AHMM director defends demolition plans

AHMM director Paul Monaghan has defended the controversial proposal to demolish all but the façade of listed Richmond House to accommodate a temporary Commons debating chamber.

By removing the floors behind the Whitehall elevation they would create a triple-height central lobby with views out to the Cenotaph that would become the “heart of Parliament”, he claimed.

“We have made the piece that most people are interested in the centrepiece of the new building,” he said, defending the proposals against criticism from opponents.

AHMM’s proposal also references elements of Whitfield’s design, he said – notably by using stock brick and playful string courses. The faceted shape of the corners was another nod – while the shape of the windows echoes those at AHMM’s Stirling Prize-winning Burntwood School in Tooting, he said.

Monaghan revealed AHMM originally planned to use red brick in deference to the Norman Shaw buildings on the Embankment, but decided they clashed.

“It felt too harsh so we went for stock brick and it became a softer, background building,” he said.

AHMM's proposals for Richmond House, seen from Laundry Road

Source: Forbes Massie Studio

AHMM’s proposals for Richmond House, seen from Laundry Road

Monaghan was speaking to BD after a press conference at which the first images of the proposals for the temporary House of Commons and wider Northern Estate were unveiled – an estimated £1.6bn part of the wider £4bn restoration and renewal of Parliament.

These showed how AHMM and BDP – the architect working on everything but Richmond House – propose to create a Commons campus by restoring and linking half a dozen buildings which date from different eras and were created for varied uses in different styles. This has involved some complex “twisting and weaving” and 18 months of thought, he said.

richmond house

While Richmond House will be almost entirely rebuilt, other parts of the estate will be restored by conservationists and converted into modern office accommodation.

The brief required not just a debating chamber for the estimated seven years it will take to renovate Parliament but division lobbies, committee rooms, MPs’ offices and public facilities – all within an eight-minute walk from the chamber for when the division bells sounds.

The proposals include an energy centre beneath Richmond House – which is much bigger than the narrow Whitehall elevation suggests – part of a three-level basement in which bins, bikes and plant can be concealed.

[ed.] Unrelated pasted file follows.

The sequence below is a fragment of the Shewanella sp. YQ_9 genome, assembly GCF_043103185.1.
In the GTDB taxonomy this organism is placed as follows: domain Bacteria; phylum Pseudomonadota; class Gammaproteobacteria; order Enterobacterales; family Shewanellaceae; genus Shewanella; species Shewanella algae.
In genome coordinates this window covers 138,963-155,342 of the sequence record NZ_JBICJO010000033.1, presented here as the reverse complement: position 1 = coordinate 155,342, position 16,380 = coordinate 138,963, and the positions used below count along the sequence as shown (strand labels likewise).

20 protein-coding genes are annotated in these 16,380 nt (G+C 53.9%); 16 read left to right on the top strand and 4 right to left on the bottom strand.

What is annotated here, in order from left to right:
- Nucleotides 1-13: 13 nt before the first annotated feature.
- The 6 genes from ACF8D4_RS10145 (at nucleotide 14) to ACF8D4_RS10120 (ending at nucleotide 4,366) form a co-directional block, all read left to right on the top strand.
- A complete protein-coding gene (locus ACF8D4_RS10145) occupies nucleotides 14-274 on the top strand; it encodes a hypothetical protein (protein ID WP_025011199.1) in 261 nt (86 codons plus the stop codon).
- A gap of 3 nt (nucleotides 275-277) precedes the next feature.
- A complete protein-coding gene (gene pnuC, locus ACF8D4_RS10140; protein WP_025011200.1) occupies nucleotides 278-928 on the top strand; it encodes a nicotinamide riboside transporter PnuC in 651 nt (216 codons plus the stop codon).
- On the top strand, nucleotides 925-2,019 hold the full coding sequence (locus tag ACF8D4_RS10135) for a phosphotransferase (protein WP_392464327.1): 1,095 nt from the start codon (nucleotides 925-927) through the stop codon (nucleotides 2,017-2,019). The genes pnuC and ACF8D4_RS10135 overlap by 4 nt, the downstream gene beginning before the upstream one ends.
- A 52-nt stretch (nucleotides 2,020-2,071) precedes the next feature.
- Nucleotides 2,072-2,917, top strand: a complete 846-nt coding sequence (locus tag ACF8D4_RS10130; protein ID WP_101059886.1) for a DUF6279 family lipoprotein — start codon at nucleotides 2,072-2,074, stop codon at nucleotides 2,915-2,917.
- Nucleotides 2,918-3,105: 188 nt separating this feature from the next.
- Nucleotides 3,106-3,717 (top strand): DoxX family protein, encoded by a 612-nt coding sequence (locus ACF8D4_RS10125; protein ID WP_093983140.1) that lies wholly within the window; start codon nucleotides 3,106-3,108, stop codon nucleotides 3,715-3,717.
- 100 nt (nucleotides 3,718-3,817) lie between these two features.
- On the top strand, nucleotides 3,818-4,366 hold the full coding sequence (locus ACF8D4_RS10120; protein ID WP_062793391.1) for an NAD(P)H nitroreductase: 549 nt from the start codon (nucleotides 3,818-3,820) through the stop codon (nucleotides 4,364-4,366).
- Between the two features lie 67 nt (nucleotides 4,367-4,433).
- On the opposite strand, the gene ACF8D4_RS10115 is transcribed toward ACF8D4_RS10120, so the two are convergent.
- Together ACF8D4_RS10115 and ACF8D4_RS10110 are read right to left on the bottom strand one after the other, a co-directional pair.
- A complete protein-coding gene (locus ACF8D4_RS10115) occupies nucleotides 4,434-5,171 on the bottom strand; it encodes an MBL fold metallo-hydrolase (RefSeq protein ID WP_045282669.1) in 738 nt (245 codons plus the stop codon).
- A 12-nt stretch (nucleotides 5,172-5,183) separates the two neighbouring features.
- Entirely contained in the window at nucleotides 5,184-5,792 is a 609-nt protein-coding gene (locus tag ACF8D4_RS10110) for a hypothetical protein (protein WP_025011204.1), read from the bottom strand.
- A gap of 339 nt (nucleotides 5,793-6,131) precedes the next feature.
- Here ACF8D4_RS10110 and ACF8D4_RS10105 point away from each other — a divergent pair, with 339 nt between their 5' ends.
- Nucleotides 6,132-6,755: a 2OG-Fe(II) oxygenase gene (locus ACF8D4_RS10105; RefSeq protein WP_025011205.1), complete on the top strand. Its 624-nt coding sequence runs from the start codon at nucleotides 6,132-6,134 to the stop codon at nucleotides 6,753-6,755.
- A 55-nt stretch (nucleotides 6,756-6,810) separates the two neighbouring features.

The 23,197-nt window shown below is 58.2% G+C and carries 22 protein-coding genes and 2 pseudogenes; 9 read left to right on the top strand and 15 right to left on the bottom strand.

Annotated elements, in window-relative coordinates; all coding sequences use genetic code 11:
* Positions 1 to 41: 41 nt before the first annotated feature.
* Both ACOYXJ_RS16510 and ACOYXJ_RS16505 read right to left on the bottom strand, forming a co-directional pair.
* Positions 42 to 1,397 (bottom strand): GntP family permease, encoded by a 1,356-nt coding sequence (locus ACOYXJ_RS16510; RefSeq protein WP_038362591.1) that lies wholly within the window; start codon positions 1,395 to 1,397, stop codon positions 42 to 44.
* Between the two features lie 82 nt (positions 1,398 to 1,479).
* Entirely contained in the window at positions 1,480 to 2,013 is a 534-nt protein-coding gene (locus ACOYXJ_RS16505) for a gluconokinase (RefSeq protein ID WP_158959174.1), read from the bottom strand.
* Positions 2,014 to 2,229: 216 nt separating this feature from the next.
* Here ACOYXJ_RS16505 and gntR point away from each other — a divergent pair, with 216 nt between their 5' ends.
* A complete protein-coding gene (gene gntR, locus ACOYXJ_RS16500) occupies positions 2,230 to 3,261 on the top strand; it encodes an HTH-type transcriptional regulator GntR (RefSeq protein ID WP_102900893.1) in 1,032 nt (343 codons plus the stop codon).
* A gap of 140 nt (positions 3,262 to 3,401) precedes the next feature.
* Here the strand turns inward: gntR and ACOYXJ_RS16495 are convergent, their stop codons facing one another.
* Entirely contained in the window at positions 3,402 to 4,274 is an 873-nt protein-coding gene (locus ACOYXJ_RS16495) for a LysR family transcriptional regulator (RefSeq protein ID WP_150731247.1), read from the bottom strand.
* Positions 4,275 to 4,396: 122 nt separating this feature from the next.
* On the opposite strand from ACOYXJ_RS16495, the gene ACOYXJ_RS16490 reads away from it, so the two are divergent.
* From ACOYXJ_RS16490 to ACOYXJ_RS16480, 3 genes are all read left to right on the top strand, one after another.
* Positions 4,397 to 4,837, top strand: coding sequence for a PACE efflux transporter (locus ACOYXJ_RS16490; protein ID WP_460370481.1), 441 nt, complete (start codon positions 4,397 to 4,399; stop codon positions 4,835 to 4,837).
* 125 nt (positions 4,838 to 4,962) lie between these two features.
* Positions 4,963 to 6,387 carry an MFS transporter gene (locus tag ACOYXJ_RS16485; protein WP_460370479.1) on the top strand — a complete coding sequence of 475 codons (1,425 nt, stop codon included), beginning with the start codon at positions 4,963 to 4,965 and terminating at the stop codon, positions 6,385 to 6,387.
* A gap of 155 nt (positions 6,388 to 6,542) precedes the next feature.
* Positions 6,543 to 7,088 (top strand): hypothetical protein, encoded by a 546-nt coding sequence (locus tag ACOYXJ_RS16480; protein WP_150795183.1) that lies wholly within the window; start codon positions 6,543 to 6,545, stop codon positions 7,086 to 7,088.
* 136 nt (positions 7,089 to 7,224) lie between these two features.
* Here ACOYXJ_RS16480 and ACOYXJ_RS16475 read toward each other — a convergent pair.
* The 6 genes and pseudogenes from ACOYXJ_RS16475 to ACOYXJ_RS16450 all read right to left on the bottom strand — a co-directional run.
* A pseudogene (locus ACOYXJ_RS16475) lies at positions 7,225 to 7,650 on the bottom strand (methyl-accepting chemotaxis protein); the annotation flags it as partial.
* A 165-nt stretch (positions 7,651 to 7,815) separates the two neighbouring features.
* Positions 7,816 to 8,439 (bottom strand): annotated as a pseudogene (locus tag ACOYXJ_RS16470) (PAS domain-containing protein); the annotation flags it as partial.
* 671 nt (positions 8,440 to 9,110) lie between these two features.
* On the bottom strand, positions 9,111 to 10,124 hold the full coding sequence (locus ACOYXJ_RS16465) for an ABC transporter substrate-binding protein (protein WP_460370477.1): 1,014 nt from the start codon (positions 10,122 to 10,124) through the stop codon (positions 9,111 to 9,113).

This will allow the spaces between buildings to be turned into attractive public realm, said BDP’s architectural director Alasdair Travers, albeit only accessible to those with security clearance.

BDP’s proposals will also see a glass roof installed over the courtyard at grade I-listed Norman Shaw North. A historic alley running parallel to Whitehall – Canon Row – will be revived to create a “street” through the scheme and an entrance for MPs.

The public entrance will be via a temporary security pavilion outside Richmond House’s current entrance, protected by demountable bollards and a widened pavement (at the expense of one lane of four-lane Whitehall).

The pavilion and bollards will go once MPs have returned to the Palace of Westminster, but the legacy of the temporary Commons chamber is still under debate. Possible future uses include an education centre or a Parliamentary archive – or a back-up chamber in the event of an emergency.

“In the next 10 years the whole Northern Estate will be future-proofed for the next 100-odd years,” said Monaghan. “It hasn’t had money spent on it for 50 years.”

AHMM won the job three years ago through its partnership with contractor Lendlease, but its successful work on neighbouring Scotland Yard helped build confidence that it could handle historic buildings and serious security issues, he said.

“It’s very exciting but very challenging. You feel a huge weight of responsibility designing this,” he admitted.

For the first 18 months they looked at whether they could keep Richmond House but eventually ruled this out. Whitfield’s celebrated staircases are too narrow for an assembly building, for one thing, he said. Whitfield, who was also the architect of Paternoster Square and oversaw the restoration of Christ Church Spitalfields, died in March. He and his partner Andrew Lockwood were not happy about sacrificing their grade II* building.

Other options – including Norman Foster’s proposal for twin chambers on Horse Guards Parade and Michael Hopkins’ proposal to put the Commons chamber in the atrium of his practice’s Portcullis House were also dismissed.

The Portcullis House idea – backed by campaigners at Save which called the loss of Richmond House “state-sponsored vandalism” – couldn’t accommodate all MPs let alone the other uses; would involve dragging a ninth building into the construction project; and would see MPs sitting over a public Tube station, with the attendant security risks.

A planning application is due to be submitted later this year, with consent expected before Christmas. The work is predicted to take until the mid-2020s, after which the five- to eight-year restoration and renewal of Parliament can begin.

A concept design for that is two years away, while a planning application for the remodelling of Powell & Moya’s QEII conference centre into a home for the Lords is about a year away. Both are being undertaken by BDP.

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